Bursting the Bubble

EU Women’s empowerment policy: In money we trust?

8 March 2017 | by

Gender equality intruded EU jargon in the past years.  Inequality between men and women started to be perceived as a form of discrimination touching many aspects of our lives (work, social position, relationships, education, politics, media, etc.), so gender mainstreaming infiltrated in many EU policies. For instance, the “Strategic engagement for gender equality 2016-19” was developed to address equal access to employment and payment, participation in decision-making or gender-based violence. Thus, now it is a cross-sectoral policy, but the focus still remains on economic rights: to guarantee equal opportunities to have all of the necessary means for living.

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Can we fight fire with fire when it comes to populism?

6 March 2017 | by

Populism has undoubtedly enjoyed a good year in 2016. Emboldened by the successes of Vote Leave and Donald Trump, the trend could continue in 2017, with elections in the Netherlands and France the most immediate litmus tests.

Lots of ink, analogue and digital, has been spilled over how the opposite camp (call it progressives, liberals, cosmopolitans, rationalists, globalisation winners or any other label) should counter the populist message from a communication point of view. The Remain campaign in the UK, lukewarm at best, and the US election have shown that simply invoking facts, numbers and using rational arguments proved no match for unfounded claims and appeals to emotion. This is of course not to negate the fact that these votes reflected some real grievances.

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Brexit: Should Visegrád countries fight for free movement of workers?

3 March 2017 | by

Central and Eastern European states are faced with a demographic crisis that has a potential to seriously undermine the region’s geopolitical strength and economic prosperity. Aging population, underpinned by the mass emigration and brain drain are a nightmare in waiting and an economic time bomb in disguise. Surprising as it may be, the upcoming Brexit negotiations present themselves as a great opportunity to place the issue on the agenda.

A decline in population numbers in the Visegrád Countries (i.e. Poland, the Czech Republic, Hungary and Slovakia) is a real problem. Currently about 63 million people live in these countries but by 2050 the number is forecast to decrease by 12 million down to 51 million, partly due to the ongoing mass emigration notably to other EU countries in the West.

According to the IMF estimates, some 20 million people from Central, Eastern and South Eastern Europe (CESEE) have left their home country since the fall of the Iron Curtain – an exodus that has led to lower GDP growth and living standards making the post-communist struggle of societal and economic transition more arduous than it would otherwise have been. Many of the CESEE migrants have since settled in one of the Western EU countries such as the UK which, according to rough estimates, is now home to more than one million Poles, Hungarians, Slovaks and Czechs.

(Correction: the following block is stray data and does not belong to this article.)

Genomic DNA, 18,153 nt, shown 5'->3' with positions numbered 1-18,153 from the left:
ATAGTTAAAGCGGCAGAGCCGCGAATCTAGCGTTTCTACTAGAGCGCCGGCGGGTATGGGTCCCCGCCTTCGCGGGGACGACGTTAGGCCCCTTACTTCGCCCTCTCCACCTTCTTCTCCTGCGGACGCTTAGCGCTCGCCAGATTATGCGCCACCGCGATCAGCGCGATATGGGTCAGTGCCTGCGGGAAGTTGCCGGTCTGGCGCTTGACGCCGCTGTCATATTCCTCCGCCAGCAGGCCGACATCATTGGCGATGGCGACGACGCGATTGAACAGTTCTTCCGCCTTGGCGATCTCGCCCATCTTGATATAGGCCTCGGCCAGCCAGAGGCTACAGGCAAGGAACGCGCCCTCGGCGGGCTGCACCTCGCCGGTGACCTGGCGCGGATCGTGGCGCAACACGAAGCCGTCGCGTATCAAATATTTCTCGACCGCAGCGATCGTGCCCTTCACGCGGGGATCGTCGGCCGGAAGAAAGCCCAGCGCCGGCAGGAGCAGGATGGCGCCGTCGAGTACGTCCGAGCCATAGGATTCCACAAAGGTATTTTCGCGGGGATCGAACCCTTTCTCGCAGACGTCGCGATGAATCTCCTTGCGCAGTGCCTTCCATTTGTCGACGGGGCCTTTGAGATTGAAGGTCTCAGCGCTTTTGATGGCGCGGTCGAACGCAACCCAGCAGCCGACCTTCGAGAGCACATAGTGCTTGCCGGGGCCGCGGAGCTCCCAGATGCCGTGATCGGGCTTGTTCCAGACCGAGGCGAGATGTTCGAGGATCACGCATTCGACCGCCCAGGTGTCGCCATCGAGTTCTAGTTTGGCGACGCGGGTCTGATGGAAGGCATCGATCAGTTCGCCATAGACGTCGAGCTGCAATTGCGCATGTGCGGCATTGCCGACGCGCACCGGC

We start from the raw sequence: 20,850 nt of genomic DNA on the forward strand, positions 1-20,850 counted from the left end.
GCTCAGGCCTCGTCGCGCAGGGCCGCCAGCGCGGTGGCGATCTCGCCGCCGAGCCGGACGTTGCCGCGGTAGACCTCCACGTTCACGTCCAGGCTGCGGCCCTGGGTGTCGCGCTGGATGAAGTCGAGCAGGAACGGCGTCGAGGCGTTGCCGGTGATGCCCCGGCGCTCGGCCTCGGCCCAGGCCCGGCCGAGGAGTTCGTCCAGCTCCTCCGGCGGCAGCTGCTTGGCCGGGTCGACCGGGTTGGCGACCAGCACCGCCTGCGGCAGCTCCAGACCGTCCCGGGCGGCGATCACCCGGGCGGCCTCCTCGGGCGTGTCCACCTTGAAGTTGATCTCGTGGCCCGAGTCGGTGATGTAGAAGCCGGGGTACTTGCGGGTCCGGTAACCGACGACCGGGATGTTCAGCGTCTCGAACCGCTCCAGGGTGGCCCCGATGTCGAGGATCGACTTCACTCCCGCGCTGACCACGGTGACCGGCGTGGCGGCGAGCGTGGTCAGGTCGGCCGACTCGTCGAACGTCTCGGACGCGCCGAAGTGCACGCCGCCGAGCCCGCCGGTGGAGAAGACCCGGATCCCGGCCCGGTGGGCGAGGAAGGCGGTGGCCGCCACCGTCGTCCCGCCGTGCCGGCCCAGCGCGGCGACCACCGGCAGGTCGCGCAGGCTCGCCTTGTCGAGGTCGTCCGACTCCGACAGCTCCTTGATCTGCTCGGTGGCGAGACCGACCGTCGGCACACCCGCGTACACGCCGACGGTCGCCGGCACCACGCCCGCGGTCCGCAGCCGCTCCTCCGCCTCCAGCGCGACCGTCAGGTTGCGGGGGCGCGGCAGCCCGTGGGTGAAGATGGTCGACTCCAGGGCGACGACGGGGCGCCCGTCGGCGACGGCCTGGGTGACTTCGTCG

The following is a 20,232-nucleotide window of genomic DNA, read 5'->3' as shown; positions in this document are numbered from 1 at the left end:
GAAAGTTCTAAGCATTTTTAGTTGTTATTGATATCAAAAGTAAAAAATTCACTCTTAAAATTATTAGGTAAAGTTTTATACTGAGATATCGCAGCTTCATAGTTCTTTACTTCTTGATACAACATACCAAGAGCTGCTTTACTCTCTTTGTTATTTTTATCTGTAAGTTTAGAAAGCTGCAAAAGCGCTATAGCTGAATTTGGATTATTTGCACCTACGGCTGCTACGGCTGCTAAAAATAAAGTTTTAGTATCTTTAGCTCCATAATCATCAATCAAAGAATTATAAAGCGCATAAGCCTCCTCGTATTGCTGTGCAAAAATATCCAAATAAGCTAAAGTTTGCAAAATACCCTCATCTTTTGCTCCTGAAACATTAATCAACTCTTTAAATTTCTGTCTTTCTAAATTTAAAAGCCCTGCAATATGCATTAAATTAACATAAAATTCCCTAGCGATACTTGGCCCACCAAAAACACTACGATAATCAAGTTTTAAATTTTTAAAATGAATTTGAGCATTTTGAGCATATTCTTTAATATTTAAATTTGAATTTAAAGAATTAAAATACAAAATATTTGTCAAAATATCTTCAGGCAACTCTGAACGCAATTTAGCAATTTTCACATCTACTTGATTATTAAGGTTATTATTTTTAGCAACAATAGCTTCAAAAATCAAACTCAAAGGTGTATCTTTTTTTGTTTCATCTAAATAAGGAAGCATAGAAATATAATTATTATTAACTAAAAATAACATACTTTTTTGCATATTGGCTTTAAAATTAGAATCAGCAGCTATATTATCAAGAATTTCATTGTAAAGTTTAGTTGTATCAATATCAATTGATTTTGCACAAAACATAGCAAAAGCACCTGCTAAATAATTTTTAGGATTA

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The Political Economy of the Energy Union

13 February 2017 | by

In 2014 Juncker presented his vision on the European Energy policy, whereas we need to pool our resources, combine our infrastructures and unite our negotiation power with third countries. He established 4 pillars for an Energy Union: creating an Energy Union by pooling resources and connecting networks; diversifying energy sources; helping Member States becoming less dependent on energy imports; and significant enhancement of energy efficiency.

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60 years since the Treaty of Rome: let’s start by changing the captain of the ship

10 February 2017 | by

How should we celebrate 25th March 2017, the 60th anniversary of the signing of the Treaty of Rome? Many people are asking themselves this tricky question.

In my own opinion, it would be better not to celebrate anything at all. I have no memory of any celebration in 2007 for the 50th anniversary of the Treaty. But never mind – the date is set and many events are planned around Place du Luxembourg, Rond-Point Schuman or higher up among members of the European Council.

But what is there to celebrate? A celebration would only highlight the dramatic rupture between the previous Europe of action and the current Europe on the road to dismantlement. This same feeling of deterioration is evident in the EU’s leaders. Even before you think of founding fathers such as Monnet, Schuman, Gasperi, Spaak or Hallstein, the likes of Juncker, Tusk, Mogherini and Tajani pale in comparison to Delors, Kinnock, Thorn, Mansholt, Monty and Lamy.

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